Hong Hong S.A.R. - Arbitration Law and Practice in Asia - Second Edition
Originally from Arbitration Law and Practice in Asia - Second Edition
A. Historical Evolution of Law Relating to Arbitration
In 1989, Hong Kong became the first Asian jurisdiction to adopt the latest version of the UNCITRAL Model Law on International Commercial Arbitration (Model Law).
Prior to that, the English Arbitration Act 1950 served as the template for the arbitration legislative regime in Hong Kong. With the desire to attract foreign parties to select Hong Kong as an arbitral venue, Hong Kong signalled its readiness to internationalise its arbitral system by adopting the Model Law for international arbitrations in Hong Kong, though a regime inspired by the English Arbitration Act remained applicable to domestic arbitrations. In June 2011, the dual regime system fell away and was replaced by the Arbitration Ordinance (Cap. 609), a unified regime which applies the Model Law (2006) to all arbitrations in Hong Kong. No longer is there a separate regime for domestic arbitration. The Arbitration Ordinance (Cap. 609) represents a wholesale adoption of the Model Law with any deviations to the text of the Model Law expressed in the body of the legislation.
Over the years, Hong Kong has built a sustainable world-class arbitral framework, which includes modern arbitration legislation and a well-respected arbitral institution, the Hong Kong International Arbitration Centre (HKIAC).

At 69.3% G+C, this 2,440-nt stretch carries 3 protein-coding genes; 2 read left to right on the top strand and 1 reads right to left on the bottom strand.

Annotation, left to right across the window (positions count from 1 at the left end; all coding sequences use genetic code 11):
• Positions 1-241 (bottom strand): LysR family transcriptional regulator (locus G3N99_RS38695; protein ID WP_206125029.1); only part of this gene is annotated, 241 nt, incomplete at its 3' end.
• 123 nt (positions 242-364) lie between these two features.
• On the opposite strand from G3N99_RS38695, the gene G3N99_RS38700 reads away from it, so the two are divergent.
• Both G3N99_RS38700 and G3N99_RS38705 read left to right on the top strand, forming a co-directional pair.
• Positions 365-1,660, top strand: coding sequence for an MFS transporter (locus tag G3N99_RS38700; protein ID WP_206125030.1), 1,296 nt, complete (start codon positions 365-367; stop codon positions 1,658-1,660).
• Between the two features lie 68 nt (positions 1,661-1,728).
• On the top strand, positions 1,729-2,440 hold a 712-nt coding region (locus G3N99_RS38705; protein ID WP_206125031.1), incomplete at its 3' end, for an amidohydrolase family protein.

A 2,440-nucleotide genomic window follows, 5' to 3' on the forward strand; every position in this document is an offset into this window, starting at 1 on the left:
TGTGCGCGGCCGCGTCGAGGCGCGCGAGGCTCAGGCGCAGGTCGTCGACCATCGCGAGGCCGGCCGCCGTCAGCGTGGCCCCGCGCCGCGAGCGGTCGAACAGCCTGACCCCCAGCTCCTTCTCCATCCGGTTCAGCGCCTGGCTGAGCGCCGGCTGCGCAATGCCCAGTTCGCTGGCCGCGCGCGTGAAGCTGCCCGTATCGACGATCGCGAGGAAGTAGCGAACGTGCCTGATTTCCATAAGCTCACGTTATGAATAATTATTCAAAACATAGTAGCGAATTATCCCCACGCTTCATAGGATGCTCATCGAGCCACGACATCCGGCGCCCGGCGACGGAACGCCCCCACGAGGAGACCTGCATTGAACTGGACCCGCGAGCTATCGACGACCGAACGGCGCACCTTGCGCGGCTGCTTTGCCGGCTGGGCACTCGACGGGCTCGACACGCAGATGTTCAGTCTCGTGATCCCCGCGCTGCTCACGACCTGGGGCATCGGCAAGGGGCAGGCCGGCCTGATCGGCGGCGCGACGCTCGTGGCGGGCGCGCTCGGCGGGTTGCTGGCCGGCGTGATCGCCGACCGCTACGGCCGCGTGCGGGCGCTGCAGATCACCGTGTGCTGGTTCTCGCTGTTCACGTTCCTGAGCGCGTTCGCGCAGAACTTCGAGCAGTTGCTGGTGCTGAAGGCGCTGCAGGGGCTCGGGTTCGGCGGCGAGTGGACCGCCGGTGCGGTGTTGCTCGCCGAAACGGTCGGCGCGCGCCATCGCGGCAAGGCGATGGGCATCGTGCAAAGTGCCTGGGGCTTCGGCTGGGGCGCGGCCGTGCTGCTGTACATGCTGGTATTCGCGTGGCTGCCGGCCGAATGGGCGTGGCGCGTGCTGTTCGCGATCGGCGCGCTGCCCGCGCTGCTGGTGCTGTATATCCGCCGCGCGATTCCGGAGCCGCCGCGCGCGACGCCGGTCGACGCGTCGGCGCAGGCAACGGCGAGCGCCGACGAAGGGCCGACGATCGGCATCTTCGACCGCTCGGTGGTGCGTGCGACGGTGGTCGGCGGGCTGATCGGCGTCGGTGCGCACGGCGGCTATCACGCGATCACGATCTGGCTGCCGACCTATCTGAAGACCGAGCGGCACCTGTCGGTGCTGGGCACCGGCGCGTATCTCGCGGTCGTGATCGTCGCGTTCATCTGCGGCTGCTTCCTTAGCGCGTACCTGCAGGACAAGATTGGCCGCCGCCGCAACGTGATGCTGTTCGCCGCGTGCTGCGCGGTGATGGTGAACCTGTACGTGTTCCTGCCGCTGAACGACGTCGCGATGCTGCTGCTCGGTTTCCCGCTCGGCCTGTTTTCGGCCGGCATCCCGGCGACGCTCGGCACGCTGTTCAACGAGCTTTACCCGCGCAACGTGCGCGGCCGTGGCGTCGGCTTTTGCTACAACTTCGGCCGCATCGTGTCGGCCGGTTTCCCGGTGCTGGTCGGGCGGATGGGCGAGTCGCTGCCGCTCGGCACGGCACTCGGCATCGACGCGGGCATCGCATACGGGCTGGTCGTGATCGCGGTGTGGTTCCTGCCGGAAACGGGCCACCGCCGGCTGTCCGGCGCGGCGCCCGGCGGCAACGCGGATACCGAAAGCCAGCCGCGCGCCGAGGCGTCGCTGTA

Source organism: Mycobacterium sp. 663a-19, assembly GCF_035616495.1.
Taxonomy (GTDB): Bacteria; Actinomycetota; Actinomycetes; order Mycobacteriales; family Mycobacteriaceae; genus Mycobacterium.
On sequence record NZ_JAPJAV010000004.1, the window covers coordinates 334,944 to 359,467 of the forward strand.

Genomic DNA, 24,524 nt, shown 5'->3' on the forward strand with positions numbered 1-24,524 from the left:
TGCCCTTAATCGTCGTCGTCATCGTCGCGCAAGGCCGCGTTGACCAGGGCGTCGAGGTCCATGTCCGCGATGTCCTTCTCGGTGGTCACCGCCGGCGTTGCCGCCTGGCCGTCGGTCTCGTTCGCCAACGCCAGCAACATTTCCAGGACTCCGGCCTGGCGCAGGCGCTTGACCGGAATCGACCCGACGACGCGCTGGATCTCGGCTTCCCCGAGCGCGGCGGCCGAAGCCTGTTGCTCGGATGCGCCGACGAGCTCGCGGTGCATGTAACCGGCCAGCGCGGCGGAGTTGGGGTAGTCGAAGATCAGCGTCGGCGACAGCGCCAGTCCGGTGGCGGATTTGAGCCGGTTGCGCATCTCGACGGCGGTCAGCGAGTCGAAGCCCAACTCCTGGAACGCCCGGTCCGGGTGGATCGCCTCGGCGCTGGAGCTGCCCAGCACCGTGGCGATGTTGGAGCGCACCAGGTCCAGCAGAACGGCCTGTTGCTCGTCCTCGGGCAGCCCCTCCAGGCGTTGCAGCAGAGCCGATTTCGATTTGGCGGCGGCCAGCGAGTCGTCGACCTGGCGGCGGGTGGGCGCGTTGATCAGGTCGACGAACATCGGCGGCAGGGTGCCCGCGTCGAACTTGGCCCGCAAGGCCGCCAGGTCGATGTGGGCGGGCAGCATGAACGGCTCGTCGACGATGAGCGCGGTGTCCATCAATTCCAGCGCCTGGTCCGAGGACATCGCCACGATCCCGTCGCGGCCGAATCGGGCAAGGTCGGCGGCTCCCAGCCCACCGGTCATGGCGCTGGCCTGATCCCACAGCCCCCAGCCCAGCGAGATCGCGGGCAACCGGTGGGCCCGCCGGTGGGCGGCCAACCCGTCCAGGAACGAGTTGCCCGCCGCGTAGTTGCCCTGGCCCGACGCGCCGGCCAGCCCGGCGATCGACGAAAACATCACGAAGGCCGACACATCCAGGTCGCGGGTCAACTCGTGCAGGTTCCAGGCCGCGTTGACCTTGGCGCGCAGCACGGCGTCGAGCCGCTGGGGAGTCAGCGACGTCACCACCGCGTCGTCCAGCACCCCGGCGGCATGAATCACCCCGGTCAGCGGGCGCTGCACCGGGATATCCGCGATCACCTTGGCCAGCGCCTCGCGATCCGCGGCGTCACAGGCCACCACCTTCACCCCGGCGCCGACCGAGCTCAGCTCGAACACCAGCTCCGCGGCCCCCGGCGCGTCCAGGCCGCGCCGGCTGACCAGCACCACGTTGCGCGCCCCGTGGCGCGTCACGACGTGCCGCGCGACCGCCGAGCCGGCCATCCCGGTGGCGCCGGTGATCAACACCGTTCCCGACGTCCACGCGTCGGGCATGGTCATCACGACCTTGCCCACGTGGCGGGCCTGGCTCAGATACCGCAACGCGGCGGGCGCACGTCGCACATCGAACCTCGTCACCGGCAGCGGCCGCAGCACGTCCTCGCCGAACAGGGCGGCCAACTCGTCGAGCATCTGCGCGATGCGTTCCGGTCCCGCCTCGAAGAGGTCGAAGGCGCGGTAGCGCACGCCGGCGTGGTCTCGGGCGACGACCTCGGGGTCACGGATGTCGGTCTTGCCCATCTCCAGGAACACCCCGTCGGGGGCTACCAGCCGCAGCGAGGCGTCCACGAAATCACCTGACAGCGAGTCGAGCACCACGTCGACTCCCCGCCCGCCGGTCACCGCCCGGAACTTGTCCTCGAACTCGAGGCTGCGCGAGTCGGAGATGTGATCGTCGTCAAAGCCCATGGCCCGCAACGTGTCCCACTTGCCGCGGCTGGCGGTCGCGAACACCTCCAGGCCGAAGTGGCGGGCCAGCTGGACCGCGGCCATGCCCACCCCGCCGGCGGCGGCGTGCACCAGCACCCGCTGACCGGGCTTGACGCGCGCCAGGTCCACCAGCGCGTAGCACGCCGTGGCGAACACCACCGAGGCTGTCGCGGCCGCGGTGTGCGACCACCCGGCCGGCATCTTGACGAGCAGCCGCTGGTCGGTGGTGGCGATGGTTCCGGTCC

Designated as the statutory appointing authority pursuant to the Hong Kong Arbitration Ordinance, HKIAC appointed arbitrators when parties with arbitrations seated in Hong Kong could not agree on a sole arbitrator or a chair. In 1993, HKIAC promulgated its first set of arbitration rules for use in the local construction sector. Over the years, HKIAC found the need for a set of procedures to assist arbitrations conducted under the UNCITRAL Model Rules (1976) that were seated in Hong Kong or otherwise designated HKIAC as the appointing authority in the arbitration agreement or through the Permanent Court of Arbitration (the designated default appointing authority under the UNCITRAL Model Rules). In 2005, Hong Kong developed the HKIAC Procedures for the Administration of Arbitration under the Model Law (1976).